Seeking alternatives to open dumpsites | Inquirer Business

Seeking alternatives to open dumpsites

Capping contaminated lands in general and closed landfills with solar renewable energy systems

Who would’ve thought that after centuries of producing, reusing and eliminating existing and potential waste materials, a phrase as simple as “throwing away waste” could spark radical interpretations?

Old ways of waste disposal

In the past, a vast majority of the world’s population disposed waste without separation and controlled collection in consideration.


As many of the world’s civilizations started as self-sufficient agricultural societies, it is no surprise how dumping waste outside, burning and composting used to work. Since these wastes were completely biodegradable, nothing happened except that they were simply returned to nature.

Although these methods used to be the tried and tested ways of waste disposal, the challenges began in the 20th century when developing countries such as the Philippines participated in industrialization. This is when the fast production of non-biodegradable goods in packaging, electronics, automotive and other industries became inversely proportional with new innovations in waste management.


No more open dumpsites by end March 2021

The Department of Environment and Natural Resources (DENR) reported that out of the 233 operating open dumpsites in the country as of January 2021, 169 ceased operations as of March 14 of the same year. Out of these 169 open dumpsites, 107 were closed by local government units, whereas the remaining 62 were issued cease and desist orders.

By the end of March 2021, the agency reported that there are still 125 open dumpsites to be closed in the Mimaropa, Bicol Region, Western and Central Visayas, as well as Northern Mindanao. As simple as they sound, the challenges of closing open dumpsites go way beyond ceasing access to these facilities alone.

Closing an open dumpsite

Closing an open dumpsite may sound like a simple and direct task. However, behind its simplicity lies the complexities which can be identified with three questions. First, what method of closure will be used? Second, how will this take place and who will pay for it? Third, which among the new waste disposal methods would be the best?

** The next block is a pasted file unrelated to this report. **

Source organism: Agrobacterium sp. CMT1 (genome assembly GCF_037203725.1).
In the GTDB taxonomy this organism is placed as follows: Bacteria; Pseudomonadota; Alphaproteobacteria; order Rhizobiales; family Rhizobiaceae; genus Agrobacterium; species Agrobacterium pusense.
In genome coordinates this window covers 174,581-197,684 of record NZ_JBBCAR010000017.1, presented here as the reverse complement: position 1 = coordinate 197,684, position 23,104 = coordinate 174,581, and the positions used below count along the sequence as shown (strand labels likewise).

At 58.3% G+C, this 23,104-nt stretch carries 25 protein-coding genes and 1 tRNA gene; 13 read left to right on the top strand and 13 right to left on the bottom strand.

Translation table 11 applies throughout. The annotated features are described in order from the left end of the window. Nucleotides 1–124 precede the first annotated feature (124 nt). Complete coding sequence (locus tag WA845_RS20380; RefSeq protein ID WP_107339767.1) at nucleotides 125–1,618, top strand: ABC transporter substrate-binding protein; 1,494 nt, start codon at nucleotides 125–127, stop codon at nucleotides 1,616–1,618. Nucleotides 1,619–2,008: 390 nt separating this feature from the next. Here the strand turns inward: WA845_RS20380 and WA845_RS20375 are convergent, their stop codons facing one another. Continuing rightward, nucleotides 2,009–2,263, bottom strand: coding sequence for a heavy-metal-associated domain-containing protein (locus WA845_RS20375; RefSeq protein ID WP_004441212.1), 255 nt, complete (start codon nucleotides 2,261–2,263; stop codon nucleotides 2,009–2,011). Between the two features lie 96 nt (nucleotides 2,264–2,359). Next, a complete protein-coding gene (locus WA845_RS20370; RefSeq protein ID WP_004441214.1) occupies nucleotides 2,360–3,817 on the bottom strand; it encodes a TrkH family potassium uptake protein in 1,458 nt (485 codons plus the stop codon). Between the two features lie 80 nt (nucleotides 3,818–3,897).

It would be a challenge to close an open dumpsite while the people still use them, which is having a new waste disposal facility in-place immediately is highly vital. This is why the third question holds the most weight among the three.

From open dumpsites to sanitary landfills

Under Section 37 of the Republic Act No. 9003 also known as the Ecological Solid Waste Management Act of 2000, it is strictly prohibited to both establish and maintain open dumpsites due to their serious health and environmental hazards.

To compensate for hundreds of open dumpsites, the agency plans to build 300 more sanitary landfills across the country by 2022 through public-private partnerships. This is in addition to the existing 189 sanitary landfills shared by 399 local government units.

Turning a problem into a solution

Waste-to-energy facilities used alone or in tandem to operate independently or to complement an existing wastewater treatment system

The durability and security of landfill caps are among the most highly considered factors in waste management. Traditionally, landfill caps are made from a geomembrane layer placed atop a compacted soil base, a drainage layer, a protective soil cover, topsoil and grass. However, the same landfill caps can cause the penetration and infiltration of foreign material, defeating their purpose.


Whereas, a solar energy cover is made up of an exposed geomembrane cover directly adhered with laminated solar panels. Not only these are low-maintenance and inexpensive, but can also supply energy while LGUs are still preparing the relocation sites for sanitary landfills.

Thanks to technology, smarter and more eco-friendly forms of waste management are becoming the norm in many parts of the world. Countries such as Austria, Germany, the Netherlands and Switzerland, among others, have resorted to similar practices such as waste-to-energy facilities and Plasma Arc Gasification (PAG) to convert waste to energy.

With waste-to-energy facilities, they work by converting waste to heat and electricity, eventually used to power nearby communities. Whereas, PAG works by converting organic waste into useful gases without burning them. PAG then produces three by-products, namely, Syngas used for electricity generation, slag converted to synthetic bricks and gravel, and residual heat as steam.

No such thing as ‘throwing away’

Especially if talking about waste, maybe it’s time to think twice when we say throwing them away. Instead of regarding them as waste, maximizing their use beyond what meets the eye creates a positive turn. By ending a specific object’s physical use, its journey towards becoming something as wide encompassing as energy starts.

The author

The author is the principal architect of Fulgar Architects ( He manages his own architectural and technology studio, helping local and international clients get into unique and future design specialties for hotels, condominiums, museums, commercial and mixed-use township developments with a pursuit for the meta-modern in the next Philippine architecture.

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TAGS: open dumpsites, waste-to-energy facilities
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